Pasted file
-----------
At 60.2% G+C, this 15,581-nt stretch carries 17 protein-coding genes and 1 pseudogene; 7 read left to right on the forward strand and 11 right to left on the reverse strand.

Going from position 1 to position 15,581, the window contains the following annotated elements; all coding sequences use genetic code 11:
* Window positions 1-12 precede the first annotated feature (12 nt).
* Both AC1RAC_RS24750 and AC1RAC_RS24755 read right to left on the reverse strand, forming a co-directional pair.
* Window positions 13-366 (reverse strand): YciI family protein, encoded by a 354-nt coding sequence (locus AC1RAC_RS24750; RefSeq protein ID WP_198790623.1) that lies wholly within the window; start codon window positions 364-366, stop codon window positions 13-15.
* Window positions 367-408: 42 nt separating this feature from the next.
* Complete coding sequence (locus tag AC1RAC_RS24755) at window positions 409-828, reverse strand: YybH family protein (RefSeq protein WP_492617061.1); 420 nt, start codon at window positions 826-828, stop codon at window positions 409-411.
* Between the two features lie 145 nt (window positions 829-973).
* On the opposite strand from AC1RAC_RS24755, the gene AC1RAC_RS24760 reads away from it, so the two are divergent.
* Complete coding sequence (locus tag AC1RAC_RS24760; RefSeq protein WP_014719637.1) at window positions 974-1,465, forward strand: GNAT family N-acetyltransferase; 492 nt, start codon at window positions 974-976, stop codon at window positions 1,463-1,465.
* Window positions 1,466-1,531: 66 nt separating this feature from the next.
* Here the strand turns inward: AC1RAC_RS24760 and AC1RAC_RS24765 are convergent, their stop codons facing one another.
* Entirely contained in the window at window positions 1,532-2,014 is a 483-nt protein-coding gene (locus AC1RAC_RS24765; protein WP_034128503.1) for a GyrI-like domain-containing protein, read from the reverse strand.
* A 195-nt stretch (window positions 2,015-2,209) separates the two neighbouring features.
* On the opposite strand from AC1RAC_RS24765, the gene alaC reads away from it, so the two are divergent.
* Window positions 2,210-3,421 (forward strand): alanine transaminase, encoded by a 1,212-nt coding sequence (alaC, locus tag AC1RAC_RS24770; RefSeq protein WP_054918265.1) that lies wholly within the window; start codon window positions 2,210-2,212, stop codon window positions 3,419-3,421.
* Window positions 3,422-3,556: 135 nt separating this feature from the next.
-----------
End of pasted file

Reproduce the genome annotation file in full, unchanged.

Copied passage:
At 60.2% G+C, this 15,581-nt stretch carries 17 protein-coding genes and 1 pseudogene; 7 read left to right on the forward strand and 11 right to left on the reverse strand.

Going from position 1 to position 15,581, the window contains the following annotated elements; all coding sequences use genetic code 11:
* Window positions 1-12 precede the first annotated feature (12 nt).
* Both AC1RAC_RS24750 and AC1RAC_RS24755 read right to left on the reverse strand, forming a co-directional pair.
* Window positions 13-366 (reverse strand): YciI family protein, encoded by a 354-nt coding sequence (locus AC1RAC_RS24750; RefSeq protein ID WP_198790623.1) that lies wholly within the window; start codon window positions 364-366, stop codon window positions 13-15.
* Window positions 367-408: 42 nt separating this feature from the next.
* Complete coding sequence (locus tag AC1RAC_RS24755) at window positions 409-828, reverse strand: YybH family protein (RefSeq protein WP_492617061.1); 420 nt, start codon at window positions 826-828, stop codon at window positions 409-411.
* Between the two features lie 145 nt (window positions 829-973).
* On the opposite strand from AC1RAC_RS24755, the gene AC1RAC_RS24760 reads away from it, so the two are divergent.
* Complete coding sequence (locus tag AC1RAC_RS24760; RefSeq protein WP_014719637.1) at window positions 974-1,465, forward strand: GNAT family N-acetyltransferase; 492 nt, start codon at window positions 974-976, stop codon at window positions 1,463-1,465.
* Window positions 1,466-1,531: 66 nt separating this feature from the next.
* Here the strand turns inward: AC1RAC_RS24760 and AC1RAC_RS24765 are convergent, their stop codons facing one another.
* Entirely contained in the window at window positions 1,532-2,014 is a 483-nt protein-coding gene (locus AC1RAC_RS24765; protein WP_034128503.1) for a GyrI-like domain-containing protein, read from the reverse strand.
* A 195-nt stretch (window positions 2,015-2,209) separates the two neighbouring features.
* On the opposite strand from AC1RAC_RS24765, the gene alaC reads away from it, so the two are divergent.
* Window positions 2,210-3,421 (forward strand): alanine transaminase, encoded by a 1,212-nt coding sequence (alaC, locus tag AC1RAC_RS24770; RefSeq protein WP_054918265.1) that lies wholly within the window; start codon window positions 2,210-2,212, stop codon window positions 3,419-3,421.
* Window positions 3,422-3,556: 135 nt separating this feature from the next.